Helen’s progress Helen’s progress from then on was astonishing. Her ability to learn was far in advance of anything that anybody had seen before in someone without sight or hearing. Michael Anagnos was keen to promote Helen, one of the numerous articles on her that he wrote said of Helen that “she is a phenomenon”. Helen had become famous, and as well as again visiting Alexander Graham Bell, she visited President Cleveland at the White House.

Helen Keller reads the lips : 

Helen Keller reads the lips

The Frost King : 

The Frost King On 4 November 1891 Helen sent Michael Anagnos a birthday gift of a short story she had written called “The Frost King”. Anagnos was so delighted with the story that he had soon published it in a magazine hailing its importance in literary history. However, it was soon discovered that Helen’s story was the same as one called “The Frost Fairies” by Margaret Canby. This was ultimately to be the end of Helen and Anne’s friendship with Michael Anagnos.

The Radcliffe College : 

The Radcliffe College In the Autumn of 1900 entered Radcliffe College, becoming the first deafblind person to have ever enrolled at an institution of higher learning. During their time at the College Helen began to write about her life. She would write the story both in braille and on a normal typewriter. “The Story of My Life” was published in 1903 . On 28 June 1904 Helen graduated from Radcliffe College, becoming the first deafblind person to earn a Bachelor of Arts degree.

Slide 22: 

Helen wrote “The World I Live In”, revealing for the first time her thoughts on her world. It was also during this time that Helen became a member of the Socialist Party of Massachusetts. In 1913 “Out of the Dark” was published. This was a series of essays on socialism and its impact on Helen’s public image was immense.

Helen tours the World : 

Helen tours the World In 1918 the demand for Helen’s lectures had diminished and they were touring with a more light-hearted vaudeville show, which demonstrated Helen’s first understanding of the word “water”. In 1931 they met King George and Queen Mary at Buckingham Palace, who were said to be deeply impressed by Helen’s ability to understand what people said through touch. After World War II, Helen and Polly spent years travelling the world fundraising for the American Foundation for the Overseas Blind. In 1953 a documentary film “The Unconquered” was made about Helen’s life, this was to win an Academy Award as the best feature length documentary .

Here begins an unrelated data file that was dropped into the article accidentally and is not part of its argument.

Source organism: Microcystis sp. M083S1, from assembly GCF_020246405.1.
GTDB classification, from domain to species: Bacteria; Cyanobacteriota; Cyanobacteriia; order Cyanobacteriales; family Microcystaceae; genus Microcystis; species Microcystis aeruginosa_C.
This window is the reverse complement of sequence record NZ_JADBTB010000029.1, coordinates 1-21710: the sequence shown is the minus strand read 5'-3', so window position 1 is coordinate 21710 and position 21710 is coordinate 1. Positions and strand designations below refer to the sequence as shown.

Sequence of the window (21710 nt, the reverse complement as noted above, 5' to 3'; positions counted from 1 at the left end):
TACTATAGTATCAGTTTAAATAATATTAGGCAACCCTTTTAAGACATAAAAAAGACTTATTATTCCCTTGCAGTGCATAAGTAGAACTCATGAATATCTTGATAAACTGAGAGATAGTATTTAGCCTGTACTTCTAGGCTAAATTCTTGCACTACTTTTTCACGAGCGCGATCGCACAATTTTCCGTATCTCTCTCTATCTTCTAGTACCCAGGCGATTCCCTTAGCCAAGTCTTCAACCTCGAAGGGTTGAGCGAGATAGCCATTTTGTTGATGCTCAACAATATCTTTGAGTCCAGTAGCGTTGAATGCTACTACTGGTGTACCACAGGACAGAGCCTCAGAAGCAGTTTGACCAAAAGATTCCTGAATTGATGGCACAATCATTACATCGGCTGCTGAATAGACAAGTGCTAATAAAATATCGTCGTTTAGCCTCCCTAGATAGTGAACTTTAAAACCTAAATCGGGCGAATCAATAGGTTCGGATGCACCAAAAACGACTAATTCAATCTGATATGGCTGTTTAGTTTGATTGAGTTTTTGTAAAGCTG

“The Miracle Worker” : 

“The Miracle Worker” It was in 1957 that “The Miracle Worker” was first performed. A drama portraying Anne Sullivan’s first success in communicating with Helen as a child, it first appeared as a live television play in the United States. In 1959 it was re-written as a Broadway play and opened to rave reviews. It became a smash hit and ran for almost two years. In 1962 it was made into a film and the actresses playing Anne and Helen both received Oscars for their performances.

Helen Keller holds her Oscar award : 

Helen Keller holds her Oscar award

Helen retires from public life : 

Helen retires from public life In October 1961 Helen suffered the first of a series of strokes, and her public life was to draw to a close. In 1964 Helen was awarded the Presidential Medal of Freedom, the nation’s highest civilian award, by President Lyndon Johnson. On June 1, 1968, at Arcan Ridge, Helen Keller died peacefully in her sleep. Helen was cremated in Bridgeport, Connecticut and a funeral service was held at the National Cathedral in Washington DC where the urn containing her ashes would later be deposited next to those of Anne Sullivan and Polly Thomson.

The birthplace of Helen Keller : 

The birthplace of Helen Keller

“Helen Keller and her beloved companion Anne Sullivan Macy are interred in the columbarium behind this chapel.” : 

“Helen Keller and her beloved companion Anne Sullivan Macy are interred in the columbarium behind this chapel.” Through her writings, lectures and the way she lived her life, she has shown millions of people that disability need not be the end of the world.

In Helen’s own words: : 

In Helen’s own words: “The public must learn that the blind man is neither genius nor a freak nor an idiot. He has a mind that can be educated, a hand which can be trained, ambitions which it is right for him to strive to realise, and it is the duty of the public to help him make the best of himself so that he can win light through work.”